I also have to wonder at the four- and five-star reviews of those other three brands.

So, does He Shou Wu work? In my experience, yes.

But I don’t know if, in the U.S., we’ll ever be able to get our hands on the good stuff again. I’ve found other means to raising my estrogen levels – though not stop my hair from turning gray – and I’ll talk about that shortly.


When my husband and I declared financial independence, he being age 42 and I nearing age 44 at the time, we’d never even heard of FIRE. That is, the movement birthed by an online personal finance guru encourage millenials and Gen-Zers to retire super-early. All we knew was, three years before making that oh-so-controversial declaration, my husband had had enough of his job and didn’t want to wait until his mid- to late-fifties to retire. I had already quit my job to be a stay-at-home mom, but I’d been ready to leave my career for years, so I completely understood where he was coming from.

So we took a long, hard look at our finances, and began to work toward building a nest egg big enough so that our investments would provide us with a decent living. Only after we left the suburbs to move out into our dream home of a rural property in the woods did we learn that other people were doing what we’d done, only beginning at a much younger age, with the intention of leaving the work force before age forty.

“FIRE” in this context stands for “Financial Independence, Retire Early.” In essence, it’s about working to build up a large nest egg much earlier than is conventional so that you have the freedom to walk away from your job or career in your thirties or forties, instead of having to wait until age sixty or older.

However, the meaning of the phrase “financial independence” can be interpreted differently than that. Yes, it typically means that a person has enough money saved and invested so that their money produces enough interest to cover their annual living expenses.

However, you can also define “financial independence” as the state of not needing any money, or needing very little of it. Some people prefer to live off the land in a tiny house, bartering for what they can’t produce themselves rather than paying money for items in a store. Such people need very little money in order to live their preferred lifestyle.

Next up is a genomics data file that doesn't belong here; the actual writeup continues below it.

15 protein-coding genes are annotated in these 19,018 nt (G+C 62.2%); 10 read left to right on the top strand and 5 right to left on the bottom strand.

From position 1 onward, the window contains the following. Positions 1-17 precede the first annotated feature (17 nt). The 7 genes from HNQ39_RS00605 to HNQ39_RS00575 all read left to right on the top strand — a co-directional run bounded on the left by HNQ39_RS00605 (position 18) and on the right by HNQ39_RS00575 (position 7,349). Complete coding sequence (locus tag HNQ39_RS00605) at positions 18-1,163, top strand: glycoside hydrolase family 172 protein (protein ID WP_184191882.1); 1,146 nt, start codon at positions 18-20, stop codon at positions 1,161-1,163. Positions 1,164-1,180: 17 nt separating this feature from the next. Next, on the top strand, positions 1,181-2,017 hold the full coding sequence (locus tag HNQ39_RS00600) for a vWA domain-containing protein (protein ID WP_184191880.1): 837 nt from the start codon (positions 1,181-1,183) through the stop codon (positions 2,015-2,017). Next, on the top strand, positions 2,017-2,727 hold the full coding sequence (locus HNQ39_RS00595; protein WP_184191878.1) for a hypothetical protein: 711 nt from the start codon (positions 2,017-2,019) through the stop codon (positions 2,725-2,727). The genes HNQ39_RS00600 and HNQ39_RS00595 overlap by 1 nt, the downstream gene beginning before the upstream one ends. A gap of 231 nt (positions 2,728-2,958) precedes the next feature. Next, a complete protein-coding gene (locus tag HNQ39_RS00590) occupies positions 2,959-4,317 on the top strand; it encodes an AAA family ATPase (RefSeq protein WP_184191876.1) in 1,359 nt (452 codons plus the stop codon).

But that’s not most of us. Most of us consider a million dollars the minimum needed to to declare financial independence, a little less for single people, somewhat more for married couples with more than two children, the number varying depending on where you live and that standard of living you want to maintain.

Those who are part of the FIRE movement are endeavoring to grow their nest egg to that number before the age of forty-five. Which leads us to the second part of the anacronym, “retire early.”

Save up a million dollars between the ages of twenty-two and forty? That sounds next to impossible! And what about inflation? What about paying for higher education for your children?

In future posts about the FIRE movement, I’ll be addressing those issues. Right now, I’ll just tell you that no, it’s not impossible, or even next to impossible, for most people with middle-class incomes to achieve early financial independence.

And there you have it: the nuts and bolts of the FIRE movement. Interested in knowing the exact steps it takes to build a large nest egg relatively early in life? Check out my book, Hatching The Nest Egg.


IBS: Could THIS Be The Reason For The Misery?

My entire adult life, I’ve suffered from hormonally-induced IBS, or Irritable Bowel Syndrome. Like clockwork, I would experience issues right before ovulating and several days before my period started.

Now that I’ve passed through menopause, I’ve noticed that I suffer several days before the new moon and full moon, as well. In fact, I’m wondering now how much a woman’s supposed P.M.S. is hormonal, and how much is due to the gravitational pull of the moon.

A subject for another post, but during the past few days, with no aggravating moon phase in sight, I’ve alternated good digestion days and bad ones.

I recently found out that probiotic supplements can cause an imbalance of gut flora, and thus cause IBS-type symptoms.

Interesting. I’ve learned that low estrogen levels cause serotonin levels to drop, and serotonin, normally associated with happiness, is necessary for proper functioning of the digestive tract. So I figured my problems were due to low levels of serotonin.

But I’ve been in a pretty good mood most of the time lately. And since starting to use thyme and other essential oils, my hot flashes have almost disappeared, indicating a rise in both estrogen and progesterone levels.

Could it be that the mysterious digestive condition we call IBS is largely an imbalance of bacteria in the digestive tract? Too much of a certain kind in the wrong place, not enough of another kind where it’s supposed to be?

Aging could be a factor, as well as low estrogen. Though my symptoms are better, they still pop up and are never all completely gone. Back to the moon – I’ve read that the gravitational pull can stimulate parasite activity. Why might it not affect probiotic activity, as well?

What do you think? Have I solved the deep  mystery that not even the smartest doctors and scientists have been able to figure out? 😉